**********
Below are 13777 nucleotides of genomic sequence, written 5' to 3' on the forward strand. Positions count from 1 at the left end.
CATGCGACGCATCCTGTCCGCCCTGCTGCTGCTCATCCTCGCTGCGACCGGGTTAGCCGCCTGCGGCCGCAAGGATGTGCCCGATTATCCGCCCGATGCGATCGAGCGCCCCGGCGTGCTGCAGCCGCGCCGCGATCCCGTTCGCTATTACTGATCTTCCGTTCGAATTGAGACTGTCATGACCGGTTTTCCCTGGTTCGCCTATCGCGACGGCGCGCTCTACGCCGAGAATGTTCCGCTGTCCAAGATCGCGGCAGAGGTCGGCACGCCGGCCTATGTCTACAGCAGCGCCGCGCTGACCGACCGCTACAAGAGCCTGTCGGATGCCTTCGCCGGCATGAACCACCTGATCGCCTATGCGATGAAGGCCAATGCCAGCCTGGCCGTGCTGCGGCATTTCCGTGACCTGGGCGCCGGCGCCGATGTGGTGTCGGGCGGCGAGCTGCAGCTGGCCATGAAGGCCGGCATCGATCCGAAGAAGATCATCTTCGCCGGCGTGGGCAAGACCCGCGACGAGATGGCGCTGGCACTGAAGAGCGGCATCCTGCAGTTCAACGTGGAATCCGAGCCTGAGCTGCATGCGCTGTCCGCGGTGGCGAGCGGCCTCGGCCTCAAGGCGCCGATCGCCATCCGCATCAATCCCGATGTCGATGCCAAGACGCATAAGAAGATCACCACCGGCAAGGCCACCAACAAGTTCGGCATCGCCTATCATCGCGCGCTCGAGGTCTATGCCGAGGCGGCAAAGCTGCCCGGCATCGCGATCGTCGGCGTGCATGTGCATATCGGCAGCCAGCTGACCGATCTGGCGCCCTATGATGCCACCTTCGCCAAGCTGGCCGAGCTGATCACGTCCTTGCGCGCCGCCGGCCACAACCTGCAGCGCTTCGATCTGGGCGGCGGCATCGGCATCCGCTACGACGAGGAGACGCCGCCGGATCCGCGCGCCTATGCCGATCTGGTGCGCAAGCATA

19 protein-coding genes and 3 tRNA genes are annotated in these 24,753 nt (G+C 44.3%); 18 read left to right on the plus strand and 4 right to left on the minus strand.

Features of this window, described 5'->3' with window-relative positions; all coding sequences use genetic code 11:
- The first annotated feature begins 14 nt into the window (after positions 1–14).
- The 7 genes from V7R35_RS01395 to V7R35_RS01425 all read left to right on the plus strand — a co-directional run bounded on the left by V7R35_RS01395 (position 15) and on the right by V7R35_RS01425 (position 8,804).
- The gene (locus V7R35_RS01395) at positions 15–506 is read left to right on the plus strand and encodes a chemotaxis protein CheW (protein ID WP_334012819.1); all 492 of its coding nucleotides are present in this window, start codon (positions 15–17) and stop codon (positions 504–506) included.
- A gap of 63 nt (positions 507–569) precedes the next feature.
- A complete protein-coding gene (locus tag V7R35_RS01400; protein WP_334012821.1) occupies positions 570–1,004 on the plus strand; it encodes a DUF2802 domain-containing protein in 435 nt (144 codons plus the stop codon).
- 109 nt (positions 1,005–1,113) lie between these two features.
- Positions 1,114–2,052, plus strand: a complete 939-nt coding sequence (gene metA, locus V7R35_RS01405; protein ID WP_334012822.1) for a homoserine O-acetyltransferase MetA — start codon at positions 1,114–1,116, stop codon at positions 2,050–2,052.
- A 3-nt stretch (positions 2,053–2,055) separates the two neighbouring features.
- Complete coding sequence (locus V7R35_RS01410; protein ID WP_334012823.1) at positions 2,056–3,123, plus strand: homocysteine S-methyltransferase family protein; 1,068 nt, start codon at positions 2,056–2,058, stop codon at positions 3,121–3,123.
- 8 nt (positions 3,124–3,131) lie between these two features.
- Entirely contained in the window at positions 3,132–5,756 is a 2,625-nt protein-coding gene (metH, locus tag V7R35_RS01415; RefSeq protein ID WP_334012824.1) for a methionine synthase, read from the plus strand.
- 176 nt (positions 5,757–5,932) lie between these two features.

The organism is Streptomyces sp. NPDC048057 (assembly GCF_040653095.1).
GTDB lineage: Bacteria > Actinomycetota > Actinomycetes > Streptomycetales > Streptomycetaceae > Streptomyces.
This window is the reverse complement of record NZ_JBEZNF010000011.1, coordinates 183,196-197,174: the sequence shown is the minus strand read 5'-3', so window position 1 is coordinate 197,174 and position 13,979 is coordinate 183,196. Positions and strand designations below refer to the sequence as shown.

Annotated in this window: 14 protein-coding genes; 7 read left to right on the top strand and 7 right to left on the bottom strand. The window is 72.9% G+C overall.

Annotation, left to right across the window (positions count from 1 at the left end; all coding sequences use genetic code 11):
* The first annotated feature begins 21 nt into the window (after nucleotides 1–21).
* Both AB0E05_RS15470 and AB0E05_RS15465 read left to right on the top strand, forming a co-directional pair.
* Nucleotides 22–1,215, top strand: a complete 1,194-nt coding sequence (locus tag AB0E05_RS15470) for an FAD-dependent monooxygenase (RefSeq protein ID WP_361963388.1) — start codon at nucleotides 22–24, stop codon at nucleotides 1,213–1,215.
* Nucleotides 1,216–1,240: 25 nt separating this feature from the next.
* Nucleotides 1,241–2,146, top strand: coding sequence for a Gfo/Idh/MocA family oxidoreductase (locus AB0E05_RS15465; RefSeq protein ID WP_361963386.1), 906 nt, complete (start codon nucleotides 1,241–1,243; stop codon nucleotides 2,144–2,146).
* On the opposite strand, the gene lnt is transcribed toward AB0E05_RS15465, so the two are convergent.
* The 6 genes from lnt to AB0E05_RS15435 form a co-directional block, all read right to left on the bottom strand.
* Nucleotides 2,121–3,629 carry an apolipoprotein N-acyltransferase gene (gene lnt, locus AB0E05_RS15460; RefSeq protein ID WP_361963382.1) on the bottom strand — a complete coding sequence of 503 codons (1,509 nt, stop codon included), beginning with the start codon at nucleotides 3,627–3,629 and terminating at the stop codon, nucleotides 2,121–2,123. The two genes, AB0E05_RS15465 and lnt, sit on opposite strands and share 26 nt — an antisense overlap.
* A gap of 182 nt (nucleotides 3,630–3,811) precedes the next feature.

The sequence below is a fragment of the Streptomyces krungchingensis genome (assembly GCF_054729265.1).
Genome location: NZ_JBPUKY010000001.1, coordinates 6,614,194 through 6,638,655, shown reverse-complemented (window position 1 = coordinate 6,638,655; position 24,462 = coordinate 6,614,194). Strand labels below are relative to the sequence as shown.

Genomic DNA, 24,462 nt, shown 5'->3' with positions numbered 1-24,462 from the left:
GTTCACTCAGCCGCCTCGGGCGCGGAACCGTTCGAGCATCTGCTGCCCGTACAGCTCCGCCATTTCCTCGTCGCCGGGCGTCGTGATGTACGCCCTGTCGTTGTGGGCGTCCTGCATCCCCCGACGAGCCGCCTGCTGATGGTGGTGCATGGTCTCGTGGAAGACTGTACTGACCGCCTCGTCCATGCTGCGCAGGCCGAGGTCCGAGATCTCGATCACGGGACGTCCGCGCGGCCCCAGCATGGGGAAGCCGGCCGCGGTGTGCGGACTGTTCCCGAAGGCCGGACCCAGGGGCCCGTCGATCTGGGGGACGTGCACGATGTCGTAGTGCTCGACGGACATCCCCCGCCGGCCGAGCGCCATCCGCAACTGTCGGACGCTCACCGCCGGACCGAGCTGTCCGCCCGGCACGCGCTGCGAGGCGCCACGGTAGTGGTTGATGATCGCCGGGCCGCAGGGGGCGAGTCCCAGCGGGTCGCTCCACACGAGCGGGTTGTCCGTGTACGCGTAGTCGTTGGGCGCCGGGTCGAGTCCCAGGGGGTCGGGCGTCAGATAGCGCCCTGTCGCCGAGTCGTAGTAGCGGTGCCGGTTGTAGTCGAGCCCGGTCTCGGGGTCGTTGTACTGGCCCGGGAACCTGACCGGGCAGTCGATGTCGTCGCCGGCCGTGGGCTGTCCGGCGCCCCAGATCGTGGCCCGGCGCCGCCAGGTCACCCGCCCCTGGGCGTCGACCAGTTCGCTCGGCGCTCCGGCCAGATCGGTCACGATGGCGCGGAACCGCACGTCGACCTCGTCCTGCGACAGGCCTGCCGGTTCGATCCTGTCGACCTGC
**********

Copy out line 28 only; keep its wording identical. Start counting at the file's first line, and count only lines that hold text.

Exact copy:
* The 6 genes from lnt to AB0E05_RS15435 form a co-directional block, all read right to left on the bottom strand.